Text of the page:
Investors will get a pulse on the U.S. private sector Wednesday when ADP releases its monthly employment report. Economists polled by Bloomberg expect 150,000 jobs losses in the private sector in March, following 183,000 job additions in February.
“Due to methodological differences compared to the BLS’ [Bureau of Labor Statistics] employment report, we expect ADP’s March report to pick up more of the layoff activity that occurred during the second half of the month,” Nomura wrote in a note March 27. “The BLS payroll reference week is the week containing the 12th of the month, but ADP only observes pay date and period, sometimes requiring interpolation to match the BLS reference period. This will likely mean, on net, a weaker ADP employment report relative to the BLS, as the ADP report will inadvertently capture more activity in the week ending 21 March, which, based on initial claims data, was considerably weaker for the labor market.”
ADP’s private sector employment report comes ahead of Friday’s BLS report, and it comes amid heightened concerns about a deteriorating U.S. economy due to the deadly coronavirus pandemic. Though the ADP report is not always a reliable indicator of what the BLS report will illustrate, it could still provide a insight into the current status of employment in the U.S.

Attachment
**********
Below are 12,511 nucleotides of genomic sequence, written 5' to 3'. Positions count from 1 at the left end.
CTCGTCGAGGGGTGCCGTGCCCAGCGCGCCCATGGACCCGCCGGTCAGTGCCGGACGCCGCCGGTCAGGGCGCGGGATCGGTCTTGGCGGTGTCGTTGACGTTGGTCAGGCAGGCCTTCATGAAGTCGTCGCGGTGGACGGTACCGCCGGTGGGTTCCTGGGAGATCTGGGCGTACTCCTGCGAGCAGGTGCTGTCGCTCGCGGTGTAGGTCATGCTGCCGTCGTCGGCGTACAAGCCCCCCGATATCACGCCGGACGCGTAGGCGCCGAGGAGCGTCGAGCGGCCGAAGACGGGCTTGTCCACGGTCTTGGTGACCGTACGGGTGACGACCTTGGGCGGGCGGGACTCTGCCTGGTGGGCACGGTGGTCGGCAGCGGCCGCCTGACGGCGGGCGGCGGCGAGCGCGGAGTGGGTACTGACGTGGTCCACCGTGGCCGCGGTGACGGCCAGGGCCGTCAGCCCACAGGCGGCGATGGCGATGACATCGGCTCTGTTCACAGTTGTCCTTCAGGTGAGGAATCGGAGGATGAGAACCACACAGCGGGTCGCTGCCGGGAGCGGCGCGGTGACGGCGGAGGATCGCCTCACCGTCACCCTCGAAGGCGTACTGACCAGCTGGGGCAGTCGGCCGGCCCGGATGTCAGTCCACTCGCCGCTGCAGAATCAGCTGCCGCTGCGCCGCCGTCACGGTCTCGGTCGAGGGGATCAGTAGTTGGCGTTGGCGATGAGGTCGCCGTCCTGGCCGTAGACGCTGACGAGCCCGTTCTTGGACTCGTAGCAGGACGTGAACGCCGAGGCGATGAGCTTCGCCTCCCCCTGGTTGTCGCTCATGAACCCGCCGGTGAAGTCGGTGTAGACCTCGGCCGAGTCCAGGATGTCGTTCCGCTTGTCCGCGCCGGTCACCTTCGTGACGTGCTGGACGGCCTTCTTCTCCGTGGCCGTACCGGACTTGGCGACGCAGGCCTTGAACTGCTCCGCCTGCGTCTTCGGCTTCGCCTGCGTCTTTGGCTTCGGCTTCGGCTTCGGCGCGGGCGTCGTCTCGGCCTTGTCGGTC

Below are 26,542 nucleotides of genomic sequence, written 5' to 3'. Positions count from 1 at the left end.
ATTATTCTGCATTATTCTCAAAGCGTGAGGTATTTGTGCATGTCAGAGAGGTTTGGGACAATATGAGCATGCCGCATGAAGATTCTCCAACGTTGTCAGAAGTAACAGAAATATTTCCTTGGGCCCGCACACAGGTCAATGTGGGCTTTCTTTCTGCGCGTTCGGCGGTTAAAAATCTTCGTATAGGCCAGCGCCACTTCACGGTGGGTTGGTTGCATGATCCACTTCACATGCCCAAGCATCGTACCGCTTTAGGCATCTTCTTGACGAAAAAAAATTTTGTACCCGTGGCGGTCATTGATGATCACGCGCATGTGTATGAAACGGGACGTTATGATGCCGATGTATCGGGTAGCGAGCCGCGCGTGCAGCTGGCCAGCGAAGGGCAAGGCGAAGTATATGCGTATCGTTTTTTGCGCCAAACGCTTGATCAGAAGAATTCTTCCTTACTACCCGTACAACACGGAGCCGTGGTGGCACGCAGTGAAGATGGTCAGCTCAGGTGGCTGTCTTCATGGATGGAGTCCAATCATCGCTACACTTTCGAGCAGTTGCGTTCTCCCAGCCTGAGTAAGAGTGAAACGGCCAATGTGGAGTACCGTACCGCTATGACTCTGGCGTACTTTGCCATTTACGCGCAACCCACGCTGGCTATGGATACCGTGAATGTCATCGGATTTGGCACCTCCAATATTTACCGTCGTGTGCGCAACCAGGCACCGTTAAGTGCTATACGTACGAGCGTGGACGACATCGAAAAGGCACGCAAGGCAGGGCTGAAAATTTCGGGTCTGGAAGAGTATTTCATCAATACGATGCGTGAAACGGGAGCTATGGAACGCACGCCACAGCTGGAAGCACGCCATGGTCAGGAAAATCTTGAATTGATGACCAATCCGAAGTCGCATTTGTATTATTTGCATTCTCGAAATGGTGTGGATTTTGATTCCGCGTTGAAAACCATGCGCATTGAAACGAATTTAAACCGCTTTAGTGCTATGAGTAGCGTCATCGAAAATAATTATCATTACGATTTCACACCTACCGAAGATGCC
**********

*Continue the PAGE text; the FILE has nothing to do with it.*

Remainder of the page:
The Institute for Supply Management’s (ISM) manufacturing data released Wednesday will help investors gauge the blow to the U.S. economy due to COVID-19 outbreak.
Factory closures and massive supply chain disruptions are likely to have caused a sharp slowdown in manufacturing during the month of March. “[We] anticipate that ISM will meaningfully underperform other manufacturing surveys,” Credit Suisse said in a note March 26. “Going forward, ISM should drop further into recessionary territory as factory shutdowns persist and consumer and investment demand slows sharply. We expect a cumulative decline of over 15% in US industrial production from March through May. Some parts of production will see a sharp pickup when contagion concerns ease, but the recovery will be incomplete and we expect long-lasting weakness in the manufacturing and energy sectors.”
Economists expect an ISM manufacturing reading of 45.0 in March, down from 50.1 in February. A reading above 50 indicates expansion and a reading below 50 signals contraction in the manufacturing sector. The manufacturing sector represents about 11% of the U.S. economy.
Heidi Chung is a reporter at Yahoo Finance. Follow her on Twitter: @heidi_chung.
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